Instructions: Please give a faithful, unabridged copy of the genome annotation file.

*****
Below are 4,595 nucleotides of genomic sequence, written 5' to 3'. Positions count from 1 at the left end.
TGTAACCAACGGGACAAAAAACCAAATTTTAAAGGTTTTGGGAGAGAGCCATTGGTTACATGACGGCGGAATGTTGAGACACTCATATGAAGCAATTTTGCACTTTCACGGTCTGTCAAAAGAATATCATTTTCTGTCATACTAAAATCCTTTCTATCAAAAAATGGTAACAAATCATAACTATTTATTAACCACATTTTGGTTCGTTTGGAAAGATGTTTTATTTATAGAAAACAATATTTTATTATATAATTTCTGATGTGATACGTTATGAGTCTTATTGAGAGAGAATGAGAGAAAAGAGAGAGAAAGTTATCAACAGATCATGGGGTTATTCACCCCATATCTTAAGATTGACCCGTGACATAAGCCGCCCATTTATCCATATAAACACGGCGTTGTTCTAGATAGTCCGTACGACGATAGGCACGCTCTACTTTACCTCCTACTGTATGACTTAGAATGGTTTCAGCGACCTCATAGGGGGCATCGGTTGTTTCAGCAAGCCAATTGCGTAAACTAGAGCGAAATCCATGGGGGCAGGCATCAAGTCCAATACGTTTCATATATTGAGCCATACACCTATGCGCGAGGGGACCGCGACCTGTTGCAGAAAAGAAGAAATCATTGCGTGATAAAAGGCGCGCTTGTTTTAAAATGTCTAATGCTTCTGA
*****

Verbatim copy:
Below are 4,595 nucleotides of genomic sequence, written 5' to 3'. Positions count from 1 at the left end.
TGTAACCAACGGGACAAAAAACCAAATTTTAAAGGTTTTGGGAGAGAGCCATTGGTTACATGACGGCGGAATGTTGAGACACTCATATGAAGCAATTTTGCACTTTCACGGTCTGTCAAAAGAATATCATTTTCTGTCATACTAAAATCCTTTCTATCAAAAAATGGTAACAAATCATAACTATTTATTAACCACATTTTGGTTCGTTTGGAAAGATGTTTTATTTATAGAAAACAATATTTTATTATATAATTTCTGATGTGATACGTTATGAGTCTTATTGAGAGAGAATGAGAGAAAAGAGAGAGAAAGTTATCAACAGATCATGGGGTTATTCACCCCATATCTTAAGATTGACCCGTGACATAAGCCGCCCATTTATCCATATAAACACGGCGTTGTTCTAGATAGTCCGTACGACGATAGGCACGCTCTACTTTACCTCCTACTGTATGACTTAGAATGGTTTCAGCGACCTCATAGGGGGCATCGGTTGTTTCAGCAAGCCAATTGCGTAAACTAGAGCGAAATCCATGGGGGCAGGCATCAAGTCCAATACGTTTCATATATTGAGCCATACACCTATGCGCGAGGGGACCGCGACCTGTTGCAGAAAAGAAGAAATCATTGCGTGATAAAAGGCGCGCTTGTTTTAAAATGTCTAATGCTTCTGA